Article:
Ulysses S. Grant’s determination to push the Confederates from East Tennessee during the winter of 1863-1864 resulted in a sharp— and largely forgotten— fight on the frozen ground outside the small town of Dandridge.

☛ Union soldiers brave the elements during a winter march in this Alfred R. Waud sketch. The soldiers who campaigned in East Tennessee during the winter of 18631864 suffered similarly frigid conditions.

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BY STEVEN H. NEWTON

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LOODY FOOTPRINTS TRAILED both Union and Confederate soldiers maneuvering for advantage in East Tennessee during the winter of 1863-1864. Only in those isolated mountains had the opposing armies not halted active operations for the winter. In November, Confederate general Braxton Bragg had dispatched James Longstreet’s corps, reinforced by two cavalry divisions, to East Tennessee to recover Knoxville from U.S. forces, while he besieged the enemy Army of the Cumberland in Chattanooga. The results were not what Bragg had expected. Near month’s end, his army suffered decisive defeats outside Chattanooga at Lookout Mountain and Missionary Ridge, while Longstreet’s campaign against Knoxville, “widely held to be the Confederates’ poorest,” ended in defeat in mid-December, prompting southern diarist Mary Chesnut to observe, “what a horrible failure, what a slow old humbug is Longstreet.” Yet even after Longstreet ended his Knoxville operation, the presence of his ragged infantry and poorly shod cavalry forced the Union to retain significant forces in the area.¹ “Frozen edges of earth cut into naked feet,” the Charleston Courier reported about the South Carolina troops stationed that winter in East Tennessee, “until the path of the army may be almost said to have been tracked in blood.” “The whole corps is barefoot & in rags,” wrote Lieutenant William R. Montgomery of the 3rd Georgia Sharpshooters, “some of them wear mockersons made of rawhide.” Horseshoes were in such short supply that cavalrymen extracted shoes and nails from the hooves of dead horses, and pulled bloated equine corpses out of frigid rivers for salvage. Robert Coles of the 4th Alabama reflected that “this was the coldest winter the regiment experienced, and in which we suffered more hardships than during any other.”² Union troops posted in the area suffered almost as intensely. Colonel Samuel W. Price of the 21st Kentucky reported men with “feet lacerated for the want of shoes,” and Lieutenant Colonel Oliver van Tassell of the 34th Illinois Infantry complained that “a number of them were quite barefoot.” Major General John G. Foster, commanding the Army of the Ohio, the chief Union force in the region, admitted that “one-half the men were unfit for a march for want of shoes or clothing. The issue of bread or meal rarely came up to one-quarter of the ration.” One Yankee corporal philosophically informed his kin, “Last year I think I told you I had a mess of beans and pork for a Christmas dinner. This year I am not so fortunate.”³ Food, rather than grand strategy, kept drawing Longstreet and Foster into battle. Following Bragg’s defeat at Chattanooga, Longstreet found himself operating at the far end of an extremely tenuous supply line. His only rail connection to Virginia delivered bare essentials: ammunition, medicine, and occasionally shoes or clothing. For food, he had to forage in the foothills of the Clinch Mountains. Foster drew his supplies through Chattanooga, but the U.S. troops stationed there had nearly starved that fall and had needs of their own, and the railroads leading back to Nashville had not been repaired. Thus minimal supplies reached Chattanooga, just the leavings of which were available for Knoxville. Union supply officers also concentrated on forwarding ammunition, medicine, shoes, and clothing, leaving Foster to glean rations by whatever means available. East Tennessee’s most bountiful foraging area lay between Foster’s base at Knoxville and Longstreet’s Morristown headquarters, 40 miles up the Holston River. South of the Holston, in a quadrilateral roughly bounded by the run of the French Broad River to Bull’s Gap, were Strawberry Plains, New Market, Mossy Creek, and Dandridge, coveted so fervently by both armies that barefoot men marched through blizzards to fight for them. Longstreet waxed eloquent regarding the area’s largess: “Pumpkins were on the ground in places like apples under a tree. Cattle,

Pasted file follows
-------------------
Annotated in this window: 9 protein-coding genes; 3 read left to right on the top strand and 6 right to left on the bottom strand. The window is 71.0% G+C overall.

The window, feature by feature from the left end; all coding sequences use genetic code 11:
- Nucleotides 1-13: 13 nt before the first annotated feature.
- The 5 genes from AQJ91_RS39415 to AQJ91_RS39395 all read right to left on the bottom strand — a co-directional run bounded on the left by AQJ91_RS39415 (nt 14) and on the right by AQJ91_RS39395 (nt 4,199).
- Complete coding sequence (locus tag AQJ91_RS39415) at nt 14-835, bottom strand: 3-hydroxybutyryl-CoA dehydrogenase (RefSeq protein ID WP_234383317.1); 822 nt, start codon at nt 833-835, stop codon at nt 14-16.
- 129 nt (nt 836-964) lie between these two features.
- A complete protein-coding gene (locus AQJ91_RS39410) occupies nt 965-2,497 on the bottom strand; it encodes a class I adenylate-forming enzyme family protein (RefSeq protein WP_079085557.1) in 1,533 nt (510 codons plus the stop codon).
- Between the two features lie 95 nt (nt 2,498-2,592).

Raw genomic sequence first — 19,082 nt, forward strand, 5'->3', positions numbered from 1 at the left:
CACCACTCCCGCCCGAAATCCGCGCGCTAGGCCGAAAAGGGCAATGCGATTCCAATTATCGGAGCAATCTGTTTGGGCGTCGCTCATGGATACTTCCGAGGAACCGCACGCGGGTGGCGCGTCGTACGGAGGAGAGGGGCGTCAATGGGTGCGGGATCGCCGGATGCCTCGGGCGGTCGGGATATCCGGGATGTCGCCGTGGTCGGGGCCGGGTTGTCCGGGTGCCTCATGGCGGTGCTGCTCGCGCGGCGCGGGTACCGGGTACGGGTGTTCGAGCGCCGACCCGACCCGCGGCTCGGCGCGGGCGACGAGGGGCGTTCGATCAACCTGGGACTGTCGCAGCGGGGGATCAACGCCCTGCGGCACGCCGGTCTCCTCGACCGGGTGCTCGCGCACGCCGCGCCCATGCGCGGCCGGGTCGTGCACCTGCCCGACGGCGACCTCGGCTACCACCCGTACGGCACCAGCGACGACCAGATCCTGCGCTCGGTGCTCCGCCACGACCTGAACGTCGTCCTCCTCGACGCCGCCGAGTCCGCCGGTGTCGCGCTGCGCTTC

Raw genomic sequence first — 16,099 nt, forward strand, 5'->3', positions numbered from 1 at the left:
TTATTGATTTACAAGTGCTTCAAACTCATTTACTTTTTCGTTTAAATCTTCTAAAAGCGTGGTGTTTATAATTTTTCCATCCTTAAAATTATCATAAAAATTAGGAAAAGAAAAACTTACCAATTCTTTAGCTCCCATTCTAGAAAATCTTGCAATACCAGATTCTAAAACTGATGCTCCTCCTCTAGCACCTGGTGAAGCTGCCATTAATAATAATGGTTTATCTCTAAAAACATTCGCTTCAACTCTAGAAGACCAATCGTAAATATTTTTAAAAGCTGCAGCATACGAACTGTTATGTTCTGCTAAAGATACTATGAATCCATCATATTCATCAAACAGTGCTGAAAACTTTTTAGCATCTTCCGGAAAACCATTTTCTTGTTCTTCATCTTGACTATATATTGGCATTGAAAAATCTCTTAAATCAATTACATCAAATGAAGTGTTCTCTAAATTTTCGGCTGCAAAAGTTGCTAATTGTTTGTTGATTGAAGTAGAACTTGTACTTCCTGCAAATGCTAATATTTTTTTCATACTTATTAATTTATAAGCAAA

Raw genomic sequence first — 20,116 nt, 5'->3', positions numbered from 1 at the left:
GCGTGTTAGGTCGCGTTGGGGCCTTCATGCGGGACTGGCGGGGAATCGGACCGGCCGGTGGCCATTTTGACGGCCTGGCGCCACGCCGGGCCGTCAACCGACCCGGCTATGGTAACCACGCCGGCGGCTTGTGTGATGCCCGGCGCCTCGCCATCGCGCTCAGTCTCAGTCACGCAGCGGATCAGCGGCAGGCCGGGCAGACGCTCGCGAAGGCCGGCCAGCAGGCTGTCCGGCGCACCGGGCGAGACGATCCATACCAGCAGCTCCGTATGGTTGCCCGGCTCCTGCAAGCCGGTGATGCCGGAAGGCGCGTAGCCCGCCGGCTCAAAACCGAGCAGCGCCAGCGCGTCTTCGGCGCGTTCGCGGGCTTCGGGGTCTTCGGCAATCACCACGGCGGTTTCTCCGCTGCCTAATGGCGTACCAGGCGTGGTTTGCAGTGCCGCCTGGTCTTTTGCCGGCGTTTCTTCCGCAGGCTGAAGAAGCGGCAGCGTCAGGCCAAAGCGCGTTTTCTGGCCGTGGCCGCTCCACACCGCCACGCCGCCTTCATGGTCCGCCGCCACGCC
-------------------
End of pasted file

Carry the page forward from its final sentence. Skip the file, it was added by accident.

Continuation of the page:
sheep, and swine, poultry, vegetables, maplesugar, honey, were all abundant.” As Brigadier General Samuel Sturgis, Foster’s cavalry chief, observed: “Breaking the enemy’s backbone is well enough, but I think it will do him equal injury to break his belly.”⁴

BONE-PIERCING COLD Temperatures plummeted on New Year’s Day 1864. “The whole idea of the ‘Sunny South’ is exploded,” groused one Pennsylvanian, and a

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☛ The Battle of Dandridge had its origins in recent Union victories at Knoxville (pictured here) and Chattanooga.